the 40 cities project


Despite growing recognition of the important role of cities in economic, political and environmental systems across the world, comparative, global-scale research on cities is severely limited. In this research we are working to understand the similarities and differences in urban form and growth in 40 mid-sized cities (1-5 mil inhabitants) from different geographical settings and levels of economic development. Our goal is to determine not only how cities have changed from a land use perspective, but to associate these trends with a range of socio-economic indicators to uncover which driving forces are affecting differential patterns of urban expansion. We derive land use information for each city from change detection analysis of satellite imagery, and combine these data with landscape pattern metrics and socio-demographic data to derive a set of four indicators: (a) the spatial extent of urban areas; (b) the rates of land conversion; (c) the location and pattern of new urban land; (d) the amount of discontinuous growth; and, (e) the efficiency of land development, as suggested by population density. Our initial results have revealed four city types: low-growth cities with modest rates of infilling (e.g. Prague); high-growth cities with rapid, fragmented development (e.g. Bangalore); expansive-growth cities with extensive dispersion at low population densities (e.g. Phoenix); and frantic-growth cities (e.g. Guangzhou) with extraordinary land conversion rates at high population densities.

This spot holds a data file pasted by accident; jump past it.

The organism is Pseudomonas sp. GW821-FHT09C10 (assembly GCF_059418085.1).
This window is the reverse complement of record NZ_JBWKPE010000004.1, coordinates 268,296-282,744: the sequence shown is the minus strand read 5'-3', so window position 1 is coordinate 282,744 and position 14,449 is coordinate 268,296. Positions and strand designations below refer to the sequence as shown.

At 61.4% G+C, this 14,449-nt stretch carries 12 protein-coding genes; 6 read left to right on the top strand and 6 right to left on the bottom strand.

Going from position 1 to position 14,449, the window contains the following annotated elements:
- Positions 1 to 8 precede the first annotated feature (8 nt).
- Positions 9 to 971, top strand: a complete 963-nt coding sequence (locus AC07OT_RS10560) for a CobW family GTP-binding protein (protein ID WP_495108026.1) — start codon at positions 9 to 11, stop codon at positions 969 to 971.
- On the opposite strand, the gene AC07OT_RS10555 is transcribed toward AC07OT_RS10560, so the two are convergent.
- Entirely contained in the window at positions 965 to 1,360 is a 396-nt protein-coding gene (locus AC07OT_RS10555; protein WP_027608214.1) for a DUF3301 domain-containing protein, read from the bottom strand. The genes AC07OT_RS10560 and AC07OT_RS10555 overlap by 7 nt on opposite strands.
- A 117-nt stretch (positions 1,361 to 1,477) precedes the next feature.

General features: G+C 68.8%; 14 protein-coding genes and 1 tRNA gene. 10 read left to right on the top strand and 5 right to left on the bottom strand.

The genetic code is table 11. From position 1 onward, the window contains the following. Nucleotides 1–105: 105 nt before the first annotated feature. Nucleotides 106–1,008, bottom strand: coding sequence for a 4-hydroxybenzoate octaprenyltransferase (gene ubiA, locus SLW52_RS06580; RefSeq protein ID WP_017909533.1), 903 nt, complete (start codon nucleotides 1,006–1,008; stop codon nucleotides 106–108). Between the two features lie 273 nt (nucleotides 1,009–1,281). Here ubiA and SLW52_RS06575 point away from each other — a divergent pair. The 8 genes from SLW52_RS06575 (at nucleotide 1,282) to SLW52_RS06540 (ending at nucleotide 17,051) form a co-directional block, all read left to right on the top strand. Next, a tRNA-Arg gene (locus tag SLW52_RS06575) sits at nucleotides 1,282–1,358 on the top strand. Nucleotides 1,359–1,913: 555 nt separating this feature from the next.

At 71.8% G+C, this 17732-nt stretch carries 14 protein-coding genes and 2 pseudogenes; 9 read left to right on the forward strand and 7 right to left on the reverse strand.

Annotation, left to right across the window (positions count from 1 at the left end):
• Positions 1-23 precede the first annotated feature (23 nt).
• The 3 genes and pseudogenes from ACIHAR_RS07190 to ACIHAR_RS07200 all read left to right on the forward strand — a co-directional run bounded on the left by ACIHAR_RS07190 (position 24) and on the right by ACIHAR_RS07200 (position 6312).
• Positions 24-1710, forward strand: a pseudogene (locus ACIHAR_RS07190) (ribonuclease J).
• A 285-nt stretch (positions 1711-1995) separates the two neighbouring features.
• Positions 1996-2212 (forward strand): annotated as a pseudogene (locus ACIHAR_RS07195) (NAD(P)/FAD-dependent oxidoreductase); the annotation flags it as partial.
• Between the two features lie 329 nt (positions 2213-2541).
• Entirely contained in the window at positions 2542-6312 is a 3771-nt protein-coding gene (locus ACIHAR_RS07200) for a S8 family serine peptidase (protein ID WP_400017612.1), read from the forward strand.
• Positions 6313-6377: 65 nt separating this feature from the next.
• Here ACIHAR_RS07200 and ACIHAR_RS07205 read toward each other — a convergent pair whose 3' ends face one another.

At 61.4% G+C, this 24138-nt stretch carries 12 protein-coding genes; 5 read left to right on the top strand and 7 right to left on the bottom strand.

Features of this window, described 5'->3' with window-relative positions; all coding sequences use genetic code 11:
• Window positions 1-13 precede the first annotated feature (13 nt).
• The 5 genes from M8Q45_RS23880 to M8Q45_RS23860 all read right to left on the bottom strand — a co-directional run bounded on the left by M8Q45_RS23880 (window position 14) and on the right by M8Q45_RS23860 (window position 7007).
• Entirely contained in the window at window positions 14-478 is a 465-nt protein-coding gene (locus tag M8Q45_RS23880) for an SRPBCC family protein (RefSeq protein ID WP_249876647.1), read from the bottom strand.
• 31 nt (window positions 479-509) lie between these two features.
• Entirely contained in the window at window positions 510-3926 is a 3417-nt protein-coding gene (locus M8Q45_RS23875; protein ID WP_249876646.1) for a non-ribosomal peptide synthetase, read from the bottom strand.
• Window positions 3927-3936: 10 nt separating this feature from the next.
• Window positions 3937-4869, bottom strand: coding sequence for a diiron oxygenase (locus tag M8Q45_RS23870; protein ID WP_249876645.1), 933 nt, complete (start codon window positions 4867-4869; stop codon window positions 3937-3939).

Recent publications

Schneider, A. and Woodcock, C.E. (2008). Compact, dispersed, fragmented, extensive? A comparison of urban growth in 25 global cities using remotely sensed data, pattern metrics and census information. Urban Studies, vol. 45, p. 659-692.

Schneider, A. (2007). Monitoring urban areas globally and locally: understanding land use change and its possible drivers, in Our Changing Planet: A View from Space, Cambridge University Press, editors M. King, K. Partington, and R. Williams.

Click here for additional publication information.

Research questions

How are cities and metropolitan areas changing across the globe? What socioeconomic and policy factors drive these changes?

Research team

Annemarie Schneider, Curtis Woodcock (Boston University)

Similar projects

china’s rapid urbanization

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